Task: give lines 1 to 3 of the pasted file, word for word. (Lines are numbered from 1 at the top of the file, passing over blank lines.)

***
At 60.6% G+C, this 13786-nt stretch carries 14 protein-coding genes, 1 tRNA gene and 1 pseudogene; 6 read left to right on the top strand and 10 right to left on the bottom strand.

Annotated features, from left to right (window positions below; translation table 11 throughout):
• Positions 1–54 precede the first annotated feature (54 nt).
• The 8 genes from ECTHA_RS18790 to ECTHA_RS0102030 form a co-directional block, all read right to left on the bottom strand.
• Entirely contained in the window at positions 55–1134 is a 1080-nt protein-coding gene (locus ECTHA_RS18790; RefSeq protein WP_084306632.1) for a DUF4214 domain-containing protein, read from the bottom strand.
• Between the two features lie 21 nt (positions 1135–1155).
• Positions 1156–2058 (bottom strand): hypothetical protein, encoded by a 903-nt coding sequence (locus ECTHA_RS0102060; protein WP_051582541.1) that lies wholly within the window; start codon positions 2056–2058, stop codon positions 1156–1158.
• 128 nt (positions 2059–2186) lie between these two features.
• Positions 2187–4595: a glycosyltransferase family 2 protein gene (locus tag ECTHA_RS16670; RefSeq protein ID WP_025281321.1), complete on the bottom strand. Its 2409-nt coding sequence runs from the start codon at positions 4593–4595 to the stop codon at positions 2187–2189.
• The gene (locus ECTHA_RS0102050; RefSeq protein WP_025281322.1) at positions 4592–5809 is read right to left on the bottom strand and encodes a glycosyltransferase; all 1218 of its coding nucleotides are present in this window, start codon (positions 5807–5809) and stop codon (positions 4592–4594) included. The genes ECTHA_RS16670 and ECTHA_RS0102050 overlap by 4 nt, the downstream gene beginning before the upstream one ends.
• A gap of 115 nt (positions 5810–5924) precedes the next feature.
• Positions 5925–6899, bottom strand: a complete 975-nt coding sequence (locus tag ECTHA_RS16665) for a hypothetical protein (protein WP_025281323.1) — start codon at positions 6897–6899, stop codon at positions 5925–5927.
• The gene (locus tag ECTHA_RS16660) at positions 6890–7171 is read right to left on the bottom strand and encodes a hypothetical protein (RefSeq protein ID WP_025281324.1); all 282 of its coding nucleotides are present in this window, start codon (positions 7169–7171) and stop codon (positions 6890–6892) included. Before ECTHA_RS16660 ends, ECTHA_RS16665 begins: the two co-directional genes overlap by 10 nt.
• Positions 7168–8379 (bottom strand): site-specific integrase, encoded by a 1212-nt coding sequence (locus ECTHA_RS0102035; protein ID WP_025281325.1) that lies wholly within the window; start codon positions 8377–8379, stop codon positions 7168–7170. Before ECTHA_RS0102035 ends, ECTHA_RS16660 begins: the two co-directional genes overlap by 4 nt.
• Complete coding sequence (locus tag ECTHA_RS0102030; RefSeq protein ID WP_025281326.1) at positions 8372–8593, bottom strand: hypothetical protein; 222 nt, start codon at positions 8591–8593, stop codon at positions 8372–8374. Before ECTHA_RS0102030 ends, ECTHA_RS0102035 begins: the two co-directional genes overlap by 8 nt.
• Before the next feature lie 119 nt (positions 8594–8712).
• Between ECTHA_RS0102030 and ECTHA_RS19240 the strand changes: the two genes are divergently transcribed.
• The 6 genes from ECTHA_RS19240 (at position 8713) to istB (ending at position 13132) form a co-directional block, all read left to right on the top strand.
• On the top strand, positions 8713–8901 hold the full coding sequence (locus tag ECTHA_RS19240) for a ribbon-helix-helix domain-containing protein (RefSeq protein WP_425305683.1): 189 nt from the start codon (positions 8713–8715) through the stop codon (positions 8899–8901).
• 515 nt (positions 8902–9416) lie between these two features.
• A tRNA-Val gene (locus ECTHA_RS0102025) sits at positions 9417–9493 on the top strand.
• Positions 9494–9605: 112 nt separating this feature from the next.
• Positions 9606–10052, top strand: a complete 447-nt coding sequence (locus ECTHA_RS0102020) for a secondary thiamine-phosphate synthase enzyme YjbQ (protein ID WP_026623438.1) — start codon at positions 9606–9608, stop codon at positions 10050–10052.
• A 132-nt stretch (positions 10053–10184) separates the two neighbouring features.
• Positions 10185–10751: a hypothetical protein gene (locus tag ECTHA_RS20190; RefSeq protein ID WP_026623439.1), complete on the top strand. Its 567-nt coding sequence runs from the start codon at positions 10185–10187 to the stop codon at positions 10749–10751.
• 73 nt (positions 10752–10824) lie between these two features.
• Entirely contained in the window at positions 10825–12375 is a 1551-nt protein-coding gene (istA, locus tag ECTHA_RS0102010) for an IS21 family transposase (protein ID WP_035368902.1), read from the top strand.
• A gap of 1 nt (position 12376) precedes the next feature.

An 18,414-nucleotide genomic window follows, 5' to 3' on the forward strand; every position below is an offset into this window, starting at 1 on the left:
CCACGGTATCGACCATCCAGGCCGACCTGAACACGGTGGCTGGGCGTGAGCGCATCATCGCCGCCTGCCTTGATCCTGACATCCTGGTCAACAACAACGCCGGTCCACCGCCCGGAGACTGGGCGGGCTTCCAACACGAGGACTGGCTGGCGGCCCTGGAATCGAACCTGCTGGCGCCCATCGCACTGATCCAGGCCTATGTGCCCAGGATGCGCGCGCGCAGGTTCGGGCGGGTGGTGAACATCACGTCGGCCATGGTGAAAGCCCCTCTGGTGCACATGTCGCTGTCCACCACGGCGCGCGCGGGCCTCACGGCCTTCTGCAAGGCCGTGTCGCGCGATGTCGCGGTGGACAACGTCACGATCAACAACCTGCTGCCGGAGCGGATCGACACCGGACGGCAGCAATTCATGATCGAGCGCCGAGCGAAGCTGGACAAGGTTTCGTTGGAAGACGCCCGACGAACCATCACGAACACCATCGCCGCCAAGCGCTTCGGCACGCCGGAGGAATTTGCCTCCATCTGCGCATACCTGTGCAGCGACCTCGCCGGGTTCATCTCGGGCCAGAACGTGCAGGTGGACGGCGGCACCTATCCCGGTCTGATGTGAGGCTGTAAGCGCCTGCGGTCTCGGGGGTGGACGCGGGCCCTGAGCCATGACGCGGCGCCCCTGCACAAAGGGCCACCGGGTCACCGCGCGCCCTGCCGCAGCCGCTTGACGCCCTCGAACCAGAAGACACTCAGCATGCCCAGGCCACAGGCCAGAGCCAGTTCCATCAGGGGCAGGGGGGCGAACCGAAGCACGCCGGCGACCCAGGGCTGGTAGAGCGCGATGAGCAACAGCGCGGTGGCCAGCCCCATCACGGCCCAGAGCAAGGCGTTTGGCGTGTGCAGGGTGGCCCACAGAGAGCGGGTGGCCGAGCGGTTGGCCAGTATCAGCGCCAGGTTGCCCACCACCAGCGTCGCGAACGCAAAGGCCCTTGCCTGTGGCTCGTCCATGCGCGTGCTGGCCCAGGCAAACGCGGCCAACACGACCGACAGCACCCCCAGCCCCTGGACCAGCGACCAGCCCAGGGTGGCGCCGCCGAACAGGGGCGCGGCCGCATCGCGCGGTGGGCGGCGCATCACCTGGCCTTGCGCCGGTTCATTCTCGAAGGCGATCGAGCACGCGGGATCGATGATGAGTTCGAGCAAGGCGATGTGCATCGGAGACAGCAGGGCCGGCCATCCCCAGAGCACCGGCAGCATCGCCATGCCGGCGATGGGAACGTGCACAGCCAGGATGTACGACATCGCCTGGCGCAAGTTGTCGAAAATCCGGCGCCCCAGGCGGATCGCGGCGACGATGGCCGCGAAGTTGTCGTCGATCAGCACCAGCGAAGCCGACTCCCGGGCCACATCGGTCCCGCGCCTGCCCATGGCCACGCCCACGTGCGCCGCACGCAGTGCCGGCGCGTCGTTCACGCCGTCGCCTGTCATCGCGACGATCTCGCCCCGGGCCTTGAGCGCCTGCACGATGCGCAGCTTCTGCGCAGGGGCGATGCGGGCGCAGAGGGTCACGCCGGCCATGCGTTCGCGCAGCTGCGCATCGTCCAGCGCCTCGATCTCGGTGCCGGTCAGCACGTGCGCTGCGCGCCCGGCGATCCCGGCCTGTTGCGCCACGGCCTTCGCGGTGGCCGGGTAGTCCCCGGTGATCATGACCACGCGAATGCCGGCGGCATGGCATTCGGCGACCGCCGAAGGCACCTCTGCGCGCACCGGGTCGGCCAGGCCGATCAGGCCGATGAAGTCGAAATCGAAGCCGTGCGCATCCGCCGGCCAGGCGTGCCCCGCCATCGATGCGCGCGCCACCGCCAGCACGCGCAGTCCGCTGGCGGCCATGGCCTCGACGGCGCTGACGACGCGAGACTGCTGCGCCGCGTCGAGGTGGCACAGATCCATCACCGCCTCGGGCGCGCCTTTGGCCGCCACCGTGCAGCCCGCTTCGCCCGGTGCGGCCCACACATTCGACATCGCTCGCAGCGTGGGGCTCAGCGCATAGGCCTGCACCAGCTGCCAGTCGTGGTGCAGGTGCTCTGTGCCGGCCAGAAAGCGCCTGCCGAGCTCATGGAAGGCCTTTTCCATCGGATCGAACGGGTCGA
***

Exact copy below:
At 60.6% G+C, this 13786-nt stretch carries 14 protein-coding genes, 1 tRNA gene and 1 pseudogene; 6 read left to right on the top strand and 10 right to left on the bottom strand.

Annotated features, from left to right (window positions below; translation table 11 throughout):
• Positions 1–54 precede the first annotated feature (54 nt).